5 Key Guidance Points in the ITIL 4 ITAM practice

InvGate November 5, 2020
- 6 min read

The latest version of ITIL – ITIL 4 – was released in 2019 with a new focus and a different portfolio of IT service management (ITSM) guidance. For anyone interested in IT asset management (ITAM), a key difference was the inclusion of ITAM as a core ITIL 4 ITSM practice. If this IT management discipline is new to you, then ITAM can be described as the service management practice that helps you to maximize value, control costs, manage risks, support decision making, and meet regulatory requirements. In other words, ITAM is the practice that helps you to keep track of your IT asset estate, to ensure that the appropriate licensing is in place, and to maximize potential by managing assets from provision through to retirement. 

To help, this blog looks at the key guidance points within the new ITIL 4 ITAM practice. 

#1: The definition of asset types 

ITAM can cover everything from hardware (including those used for network and voice services), software, cloud services, what ITIL 4 calls “associated services,” and IT asset data. It can also be expanded on to include buildings and documentation if they have monetary value and are used to deliver IT services.  

IT asset types to focus on include: 


  • End-user devices 
  • Network and telecom equipment 
  • Datacenter hardware, including storage, backup systems, and uninterruptible power supplies 
  • Significant peripherals 


  • Operating systems 
  • Middleware 
  • Personal and server applications 

This includes hardware and virtual machines in all environments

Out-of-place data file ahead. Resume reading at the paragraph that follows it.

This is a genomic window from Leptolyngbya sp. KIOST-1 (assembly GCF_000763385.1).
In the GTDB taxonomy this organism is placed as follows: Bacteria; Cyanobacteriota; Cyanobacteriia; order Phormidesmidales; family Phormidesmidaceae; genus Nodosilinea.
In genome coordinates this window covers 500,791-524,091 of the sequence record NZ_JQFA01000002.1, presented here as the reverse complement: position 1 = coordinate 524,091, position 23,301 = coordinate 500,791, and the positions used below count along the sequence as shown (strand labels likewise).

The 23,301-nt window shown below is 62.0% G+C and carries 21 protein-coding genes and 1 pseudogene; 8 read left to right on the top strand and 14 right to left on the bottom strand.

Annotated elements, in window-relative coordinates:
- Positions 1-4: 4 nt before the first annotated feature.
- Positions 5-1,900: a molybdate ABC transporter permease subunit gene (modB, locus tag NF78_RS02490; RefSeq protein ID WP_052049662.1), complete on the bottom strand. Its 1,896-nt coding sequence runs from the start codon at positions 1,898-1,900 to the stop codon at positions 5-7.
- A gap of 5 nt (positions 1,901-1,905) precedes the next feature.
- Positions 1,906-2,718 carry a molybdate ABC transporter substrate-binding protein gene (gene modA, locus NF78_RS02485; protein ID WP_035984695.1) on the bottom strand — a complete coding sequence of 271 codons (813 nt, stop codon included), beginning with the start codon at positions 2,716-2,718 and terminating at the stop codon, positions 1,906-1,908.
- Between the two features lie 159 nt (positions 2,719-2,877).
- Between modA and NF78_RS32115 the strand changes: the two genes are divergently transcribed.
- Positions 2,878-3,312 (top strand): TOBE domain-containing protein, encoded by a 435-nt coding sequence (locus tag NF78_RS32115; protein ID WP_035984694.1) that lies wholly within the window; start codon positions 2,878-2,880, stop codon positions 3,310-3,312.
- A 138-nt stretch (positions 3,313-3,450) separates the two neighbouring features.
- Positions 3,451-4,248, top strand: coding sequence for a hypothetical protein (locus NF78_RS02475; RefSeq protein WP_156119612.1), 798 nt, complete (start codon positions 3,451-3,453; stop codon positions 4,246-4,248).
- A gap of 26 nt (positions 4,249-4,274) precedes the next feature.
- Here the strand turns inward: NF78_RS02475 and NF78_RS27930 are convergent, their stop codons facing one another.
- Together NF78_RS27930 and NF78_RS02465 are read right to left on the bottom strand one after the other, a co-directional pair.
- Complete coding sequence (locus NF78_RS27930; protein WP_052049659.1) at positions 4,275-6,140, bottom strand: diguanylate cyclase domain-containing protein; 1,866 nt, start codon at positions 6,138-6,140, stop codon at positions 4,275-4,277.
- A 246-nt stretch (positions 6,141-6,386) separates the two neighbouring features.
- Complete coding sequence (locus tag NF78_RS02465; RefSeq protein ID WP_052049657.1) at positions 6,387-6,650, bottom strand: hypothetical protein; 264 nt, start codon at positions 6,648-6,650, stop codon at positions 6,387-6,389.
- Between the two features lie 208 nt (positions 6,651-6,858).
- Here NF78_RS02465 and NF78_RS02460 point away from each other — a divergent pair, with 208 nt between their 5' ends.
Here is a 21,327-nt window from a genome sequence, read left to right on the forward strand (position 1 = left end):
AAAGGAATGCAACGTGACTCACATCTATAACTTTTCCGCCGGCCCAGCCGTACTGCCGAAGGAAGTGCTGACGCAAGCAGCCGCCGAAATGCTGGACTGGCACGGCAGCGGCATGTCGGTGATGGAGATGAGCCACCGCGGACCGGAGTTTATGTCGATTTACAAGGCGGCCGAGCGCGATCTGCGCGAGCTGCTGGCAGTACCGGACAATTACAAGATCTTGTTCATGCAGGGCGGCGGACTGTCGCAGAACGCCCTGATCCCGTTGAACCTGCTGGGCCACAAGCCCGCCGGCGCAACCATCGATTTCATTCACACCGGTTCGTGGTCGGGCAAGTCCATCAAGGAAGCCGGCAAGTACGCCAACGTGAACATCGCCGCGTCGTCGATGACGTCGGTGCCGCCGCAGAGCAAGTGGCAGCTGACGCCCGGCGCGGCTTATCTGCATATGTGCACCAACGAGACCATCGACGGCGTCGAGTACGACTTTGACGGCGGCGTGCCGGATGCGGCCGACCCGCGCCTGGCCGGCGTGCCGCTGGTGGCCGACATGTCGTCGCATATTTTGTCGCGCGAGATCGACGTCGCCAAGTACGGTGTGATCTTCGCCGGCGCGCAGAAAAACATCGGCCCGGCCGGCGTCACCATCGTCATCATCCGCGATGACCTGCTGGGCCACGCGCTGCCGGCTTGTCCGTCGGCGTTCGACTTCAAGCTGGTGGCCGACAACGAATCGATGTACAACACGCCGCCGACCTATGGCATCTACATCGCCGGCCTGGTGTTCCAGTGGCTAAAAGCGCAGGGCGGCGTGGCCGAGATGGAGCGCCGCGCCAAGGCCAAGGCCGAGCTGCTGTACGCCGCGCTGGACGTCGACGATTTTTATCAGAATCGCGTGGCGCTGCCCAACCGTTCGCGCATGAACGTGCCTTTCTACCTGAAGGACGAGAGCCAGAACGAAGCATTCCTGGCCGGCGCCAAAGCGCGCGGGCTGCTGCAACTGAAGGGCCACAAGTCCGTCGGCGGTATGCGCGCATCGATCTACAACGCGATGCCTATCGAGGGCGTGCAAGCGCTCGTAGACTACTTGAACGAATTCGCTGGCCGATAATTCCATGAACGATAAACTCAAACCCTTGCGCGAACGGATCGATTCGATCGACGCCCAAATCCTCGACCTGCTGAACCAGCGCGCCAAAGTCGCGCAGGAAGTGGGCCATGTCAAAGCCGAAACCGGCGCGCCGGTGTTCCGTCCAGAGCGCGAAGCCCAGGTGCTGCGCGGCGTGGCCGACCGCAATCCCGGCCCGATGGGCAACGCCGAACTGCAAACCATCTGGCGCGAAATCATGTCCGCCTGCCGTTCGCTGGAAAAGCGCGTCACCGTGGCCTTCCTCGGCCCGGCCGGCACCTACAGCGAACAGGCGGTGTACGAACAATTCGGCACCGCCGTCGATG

Cloud services 

  • Infrastructure as a service 
  • Platform as a service 
  • Software as a service 


  • We’ve all seen the impact of ransomware, hacking, and data breaches so many organizations are choosing to manage their data as an asset  

#2: A focus on agility  

One of our favourite things about ITIL 4 is that it has adapted ideas from other best practice frameworks such as DevOps and Agile. This can be seen in the third guiding principle “progress iteratively with feedback.”  

All too often ITAM projects stall because of scope creep or the asset database not being maintained correctly. So, start small. Start with your biggest area of exposure, your most expensive software, your most critical services, or the most complicated hardware. Start small and build up. By starting with one product or service you can sense check your ITAM practices and tweak as and when needed so that you get the right fit for your organization. 

#3: The concept of progressive implementation 

In an ideal world, your ITAM practice would have started with the rest of your IT department.  

Back in the real world, however, most organizations only initiate a comprehensive ITAM practice when their estate is getting too large to handle. In this situation, an iterative implementation is suggested in line with the ITIL 4 principle of “start where you are.” 

For example, this could be checking that all laptops issued by the IT service desk have an asset tag. It could be that all servers are labeled correctly with a sensible naming convention. It could be starting to pull together all licensing keys and documentation into one central location.  

Congratulations! You’ve started to build or expand on your ITAM practice. 

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#4: The importance of a fit-for-purpose asset register